Cayman prepares for Zika

Cayman’s public health officials expect the Zika virus to be in the country in the coming months and are preparing the Mosquito Research and Control Unit and the islands’ healthcare workers to deal with the new virus.

Recently, Jamaica detected its first case of the mosquito-borne Zika virus, which is linked to severe birth defects for children of infected mothers. On Monday the World Health Organization declared the virus a public health emergency and called for an international response.

Speaking at a press conference Tuesday, Premier Alden McLaughlin said, “In all likelihood the virus will find its way here in the coming months.”

Cayman’s leading public health official Dr. Samuel Williams-Rodriguez said, “We are aware of confirmed cases in the United States and Jamaica with relevant travel history. With the proximity and transient visiting population from the U.S. and Jamaica to Cayman, all health services providers have been asked to remain on alert in identifying any symptoms presented by patients.”

WHO Director General Dr. Margaret Chan said Monday, “A coordinated international response is needed to improve surveillance, the detection of infections, congenital malformations, and neurological complications, to intensify the control of mosquito populations, and to expedite the development of diagnostic tests and vaccines to protect people at risk, especially during pregnancy.”

The virus is spread by the same mosquitoes responsible for spreading chikungunya and dengue, the Aedes aegypti.

The WHO Emergency Committee stopped short of recommending travel or trade restrictions, though many countries, including the United States and United Kingdom, have warned women who are pregnant or who may become pregnant against traveling to countries where Zika has become common.

The Pan American Health Organization notes that about one in four people who contract Zika show symptoms. PAHO notes that the symptoms are similar to chikungunya and dengue: “The most common symptoms of Zika virus infection are mild fever and exanthema (skin rash), usually accompanied by conjunctivitis, muscle or joint pain, and general malaise that begins 2-7 days after the bite of an infected mosquito.”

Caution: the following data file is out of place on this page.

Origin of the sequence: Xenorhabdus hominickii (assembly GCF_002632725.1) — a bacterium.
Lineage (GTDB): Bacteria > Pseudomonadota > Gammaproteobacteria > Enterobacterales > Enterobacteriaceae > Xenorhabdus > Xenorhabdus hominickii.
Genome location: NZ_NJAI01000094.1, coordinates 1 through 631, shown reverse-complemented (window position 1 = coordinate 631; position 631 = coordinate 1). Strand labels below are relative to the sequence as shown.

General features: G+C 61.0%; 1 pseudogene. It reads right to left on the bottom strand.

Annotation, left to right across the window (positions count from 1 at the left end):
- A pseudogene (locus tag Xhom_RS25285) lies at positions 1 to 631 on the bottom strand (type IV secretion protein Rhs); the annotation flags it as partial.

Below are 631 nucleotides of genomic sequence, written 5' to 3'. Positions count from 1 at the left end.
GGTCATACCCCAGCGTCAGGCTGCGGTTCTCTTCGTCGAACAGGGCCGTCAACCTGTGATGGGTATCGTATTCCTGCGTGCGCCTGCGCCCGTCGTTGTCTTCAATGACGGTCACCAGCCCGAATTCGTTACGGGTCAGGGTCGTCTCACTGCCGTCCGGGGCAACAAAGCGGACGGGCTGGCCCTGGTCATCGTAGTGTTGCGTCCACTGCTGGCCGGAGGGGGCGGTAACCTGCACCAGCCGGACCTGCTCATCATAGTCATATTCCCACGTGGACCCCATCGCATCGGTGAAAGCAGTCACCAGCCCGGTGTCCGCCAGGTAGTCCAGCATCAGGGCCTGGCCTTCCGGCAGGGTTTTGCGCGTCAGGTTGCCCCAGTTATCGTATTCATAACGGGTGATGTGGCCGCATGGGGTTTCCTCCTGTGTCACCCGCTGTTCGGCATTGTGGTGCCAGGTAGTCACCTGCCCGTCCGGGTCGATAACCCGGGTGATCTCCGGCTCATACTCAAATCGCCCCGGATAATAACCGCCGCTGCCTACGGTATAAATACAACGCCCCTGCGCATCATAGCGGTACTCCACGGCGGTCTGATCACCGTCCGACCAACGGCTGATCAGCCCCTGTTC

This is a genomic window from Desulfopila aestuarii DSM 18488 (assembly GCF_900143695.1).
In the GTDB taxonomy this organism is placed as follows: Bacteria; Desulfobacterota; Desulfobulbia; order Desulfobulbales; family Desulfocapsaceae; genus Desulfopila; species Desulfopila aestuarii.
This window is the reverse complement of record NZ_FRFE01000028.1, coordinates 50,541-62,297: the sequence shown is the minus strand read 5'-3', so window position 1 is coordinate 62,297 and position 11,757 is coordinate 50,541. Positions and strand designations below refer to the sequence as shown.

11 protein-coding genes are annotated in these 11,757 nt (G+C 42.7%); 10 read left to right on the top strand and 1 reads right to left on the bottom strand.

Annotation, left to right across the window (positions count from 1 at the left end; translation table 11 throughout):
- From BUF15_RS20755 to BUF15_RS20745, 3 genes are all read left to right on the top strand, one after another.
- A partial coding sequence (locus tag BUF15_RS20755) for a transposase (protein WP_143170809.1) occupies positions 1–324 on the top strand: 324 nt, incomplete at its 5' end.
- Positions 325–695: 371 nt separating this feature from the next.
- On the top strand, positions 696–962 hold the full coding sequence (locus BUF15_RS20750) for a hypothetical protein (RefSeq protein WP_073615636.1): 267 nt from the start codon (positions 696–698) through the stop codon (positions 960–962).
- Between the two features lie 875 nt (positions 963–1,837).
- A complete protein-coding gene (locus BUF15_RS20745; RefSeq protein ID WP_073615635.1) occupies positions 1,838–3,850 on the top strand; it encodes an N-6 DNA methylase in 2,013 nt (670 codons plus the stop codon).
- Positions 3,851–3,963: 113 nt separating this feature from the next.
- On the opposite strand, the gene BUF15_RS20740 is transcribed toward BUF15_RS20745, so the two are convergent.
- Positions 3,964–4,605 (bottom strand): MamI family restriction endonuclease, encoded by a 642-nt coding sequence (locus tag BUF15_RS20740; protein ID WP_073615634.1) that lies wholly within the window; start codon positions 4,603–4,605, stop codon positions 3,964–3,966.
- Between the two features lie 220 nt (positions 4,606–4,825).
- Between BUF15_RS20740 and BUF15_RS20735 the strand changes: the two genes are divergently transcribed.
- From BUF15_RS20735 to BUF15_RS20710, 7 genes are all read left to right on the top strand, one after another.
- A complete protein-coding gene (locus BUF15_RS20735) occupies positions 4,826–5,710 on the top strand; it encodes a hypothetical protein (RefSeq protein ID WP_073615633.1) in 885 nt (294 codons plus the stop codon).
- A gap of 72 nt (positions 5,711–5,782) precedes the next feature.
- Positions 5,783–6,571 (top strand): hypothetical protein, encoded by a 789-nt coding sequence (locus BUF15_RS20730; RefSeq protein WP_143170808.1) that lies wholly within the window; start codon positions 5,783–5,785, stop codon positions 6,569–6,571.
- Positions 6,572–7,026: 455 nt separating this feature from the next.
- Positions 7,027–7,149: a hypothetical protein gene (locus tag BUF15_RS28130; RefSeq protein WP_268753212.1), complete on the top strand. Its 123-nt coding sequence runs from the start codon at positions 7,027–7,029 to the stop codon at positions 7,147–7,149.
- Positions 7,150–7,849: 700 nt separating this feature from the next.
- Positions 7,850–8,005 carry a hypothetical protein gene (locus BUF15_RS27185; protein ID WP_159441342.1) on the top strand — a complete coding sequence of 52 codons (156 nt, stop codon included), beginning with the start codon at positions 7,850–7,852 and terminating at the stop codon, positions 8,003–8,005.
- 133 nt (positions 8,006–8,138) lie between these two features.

The symptoms typically last from two days to a week, according to PAHO.

The main threat from Zika is to pregnant mothers. The virus has been linked in South and Central America to thousands of cases of microcephaly, a condition that causes babies to be born with small heads and underdeveloped brains.

The Guardian newspaper quoted a stark warning from Jeremy Farrar, head of the health-focused NGO the Wellcome Trust: “In many ways the Zika outbreak is worse than the Ebola epidemic of 2014-15.”

Mr. Farrar said, “Most virus carriers are symptomless. It is a silent infection in a group of highly vulnerable individuals – pregnant women – that is associated with a horrible outcome for their babies.”

According to the World Health Organization, health officials first identified the virus in Uganda’s Zika forest in 1947. The virus stayed in Africa for the most part, with sporadic outbreak in Asia. There was a major epidemic reported on an island in Micronesia in 2007, when almost three-quarters of the population was infected, according to the World Health Organization.

The first confirmed Zika case in the Americas was on March 3, 2014, in Chile. By May 2015, Brazilian public health authorities identified the virus transmitting locally in the northeast of that country, the WHO notes. Now the Pan American Health Organization reports local transmission of the virus in 27 countries in the Americas.

In the Caribbean, local Zika cases, those not brought in by someone who visited another country, have been found in Jamaica, Haiti, the Dominican Republic, Puerto Rico, the U.S. Virgin Islands, Saint Martin, Guadeloupe, Martinique, Barbados and Curacao. Local Zika cases have also been found in every Central American country except Belize.